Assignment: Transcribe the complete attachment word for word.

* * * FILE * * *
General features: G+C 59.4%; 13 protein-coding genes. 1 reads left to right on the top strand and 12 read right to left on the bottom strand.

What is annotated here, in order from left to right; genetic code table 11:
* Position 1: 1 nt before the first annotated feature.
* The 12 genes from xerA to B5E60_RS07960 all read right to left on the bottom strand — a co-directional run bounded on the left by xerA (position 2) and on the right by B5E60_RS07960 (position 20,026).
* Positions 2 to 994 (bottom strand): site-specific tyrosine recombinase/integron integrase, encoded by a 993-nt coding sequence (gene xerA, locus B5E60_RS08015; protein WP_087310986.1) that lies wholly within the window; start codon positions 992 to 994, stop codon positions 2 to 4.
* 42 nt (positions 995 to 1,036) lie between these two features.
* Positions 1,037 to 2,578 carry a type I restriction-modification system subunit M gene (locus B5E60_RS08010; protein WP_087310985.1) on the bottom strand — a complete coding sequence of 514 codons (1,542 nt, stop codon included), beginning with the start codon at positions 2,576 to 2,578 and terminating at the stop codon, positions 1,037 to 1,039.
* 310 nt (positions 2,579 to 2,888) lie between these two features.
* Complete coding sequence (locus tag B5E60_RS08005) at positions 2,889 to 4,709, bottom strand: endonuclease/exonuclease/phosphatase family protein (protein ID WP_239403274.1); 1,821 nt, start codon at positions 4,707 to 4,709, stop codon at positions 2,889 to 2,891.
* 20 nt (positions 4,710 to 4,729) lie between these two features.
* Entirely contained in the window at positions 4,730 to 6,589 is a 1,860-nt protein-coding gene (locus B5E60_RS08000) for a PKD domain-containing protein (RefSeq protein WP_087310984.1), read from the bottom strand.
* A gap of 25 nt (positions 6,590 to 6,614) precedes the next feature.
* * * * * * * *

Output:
General features: G+C 59.4%; 13 protein-coding genes. 1 reads left to right on the top strand and 12 read right to left on the bottom strand.

What is annotated here, in order from left to right; genetic code table 11:
* Position 1: 1 nt before the first annotated feature.
* The 12 genes from xerA to B5E60_RS07960 all read right to left on the bottom strand — a co-directional run bounded on the left by xerA (position 2) and on the right by B5E60_RS07960 (position 20,026).
* Positions 2 to 994 (bottom strand): site-specific tyrosine recombinase/integron integrase, encoded by a 993-nt coding sequence (gene xerA, locus B5E60_RS08015; protein WP_087310986.1) that lies wholly within the window; start codon positions 992 to 994, stop codon positions 2 to 4.
* 42 nt (positions 995 to 1,036) lie between these two features.
* Positions 1,037 to 2,578 carry a type I restriction-modification system subunit M gene (locus B5E60_RS08010; protein WP_087310985.1) on the bottom strand — a complete coding sequence of 514 codons (1,542 nt, stop codon included), beginning with the start codon at positions 2,576 to 2,578 and terminating at the stop codon, positions 1,037 to 1,039.
* 310 nt (positions 2,579 to 2,888) lie between these two features.
* Complete coding sequence (locus tag B5E60_RS08005) at positions 2,889 to 4,709, bottom strand: endonuclease/exonuclease/phosphatase family protein (protein ID WP_239403274.1); 1,821 nt, start codon at positions 4,707 to 4,709, stop codon at positions 2,889 to 2,891.
* 20 nt (positions 4,710 to 4,729) lie between these two features.
* Entirely contained in the window at positions 4,730 to 6,589 is a 1,860-nt protein-coding gene (locus B5E60_RS08000) for a PKD domain-containing protein (RefSeq protein WP_087310984.1), read from the bottom strand.
* A gap of 25 nt (positions 6,590 to 6,614) precedes the next feature.